However, another study found that probiotics (Lactobacillus rhamnosus HN001 and Bifidobacterium longum BB536) caused positive changes in the gut microbiome regardless of whether or not they were taken with a meal.[18]

Probiotics must survive in the acidic environment of the stomach if they are to reach (and colonize) the small intestine.

Probiotics must survive in the acidic environment of the stomach if they are to reach (and colonize) the small intestine. Lactobacillus, Bifidobacterium, and Enterococci are understood to be more resistant to stomach acid than other types of bacteria.[19] In fact, most probiotic strains of Lactobacillus come from the human intestinal tract, so they’re considered inherently resistant to stomach acid.[20] L. rhamnosus GG in particular has been shown to survive passage through the gastrointestinal tract in both children and adults.[21]

It’s also a good idea to wash probiotic supplements down with filtered water, as the chlorine added to municipal water could harm or kill these “good bacteria.”

Vitamin D3

Vitamin D3 is a fat-soluble vitamin, meaning that it does not dissolve in water and is absorbed best into the bloodstream when paired with fat.[22] For this reason, it’s recommended to take vitamin D3 with some fat-containing foods, such as salmon, nuts and nut butters, olives and olive oil, and avocado.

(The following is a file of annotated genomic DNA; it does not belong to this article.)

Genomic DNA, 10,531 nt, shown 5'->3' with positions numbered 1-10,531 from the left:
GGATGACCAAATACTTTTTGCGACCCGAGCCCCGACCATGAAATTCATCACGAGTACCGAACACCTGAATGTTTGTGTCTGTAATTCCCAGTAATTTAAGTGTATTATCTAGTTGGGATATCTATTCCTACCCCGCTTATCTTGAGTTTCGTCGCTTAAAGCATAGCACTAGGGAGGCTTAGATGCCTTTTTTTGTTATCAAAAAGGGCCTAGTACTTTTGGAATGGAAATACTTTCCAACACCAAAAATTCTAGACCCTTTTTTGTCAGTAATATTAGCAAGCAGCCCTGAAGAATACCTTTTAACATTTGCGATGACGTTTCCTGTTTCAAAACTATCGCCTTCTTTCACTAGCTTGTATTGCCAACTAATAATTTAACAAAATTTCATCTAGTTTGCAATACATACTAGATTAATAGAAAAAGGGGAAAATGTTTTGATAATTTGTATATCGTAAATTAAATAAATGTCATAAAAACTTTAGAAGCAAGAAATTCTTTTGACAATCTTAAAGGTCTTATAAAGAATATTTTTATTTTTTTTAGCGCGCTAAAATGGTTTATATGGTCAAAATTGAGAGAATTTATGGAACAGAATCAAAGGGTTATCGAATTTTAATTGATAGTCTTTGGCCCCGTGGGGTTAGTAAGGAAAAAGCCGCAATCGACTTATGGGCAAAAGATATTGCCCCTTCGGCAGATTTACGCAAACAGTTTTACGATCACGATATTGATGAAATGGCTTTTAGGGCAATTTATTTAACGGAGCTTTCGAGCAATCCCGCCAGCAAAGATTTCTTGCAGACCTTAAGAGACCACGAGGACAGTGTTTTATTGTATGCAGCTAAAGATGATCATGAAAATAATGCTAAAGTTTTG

According to a study of 17 people, taking vitamin D3 with the largest meal of the day increased vitamin D blood levels by about 50% after just two to three months.[23] Prior to the study period, participants had been taking the same dose of vitamin D, however, it was being consumed either away from food or with a small meal; thus, by taking it with the largest meal it could be concluded that absorption was significantly enhanced.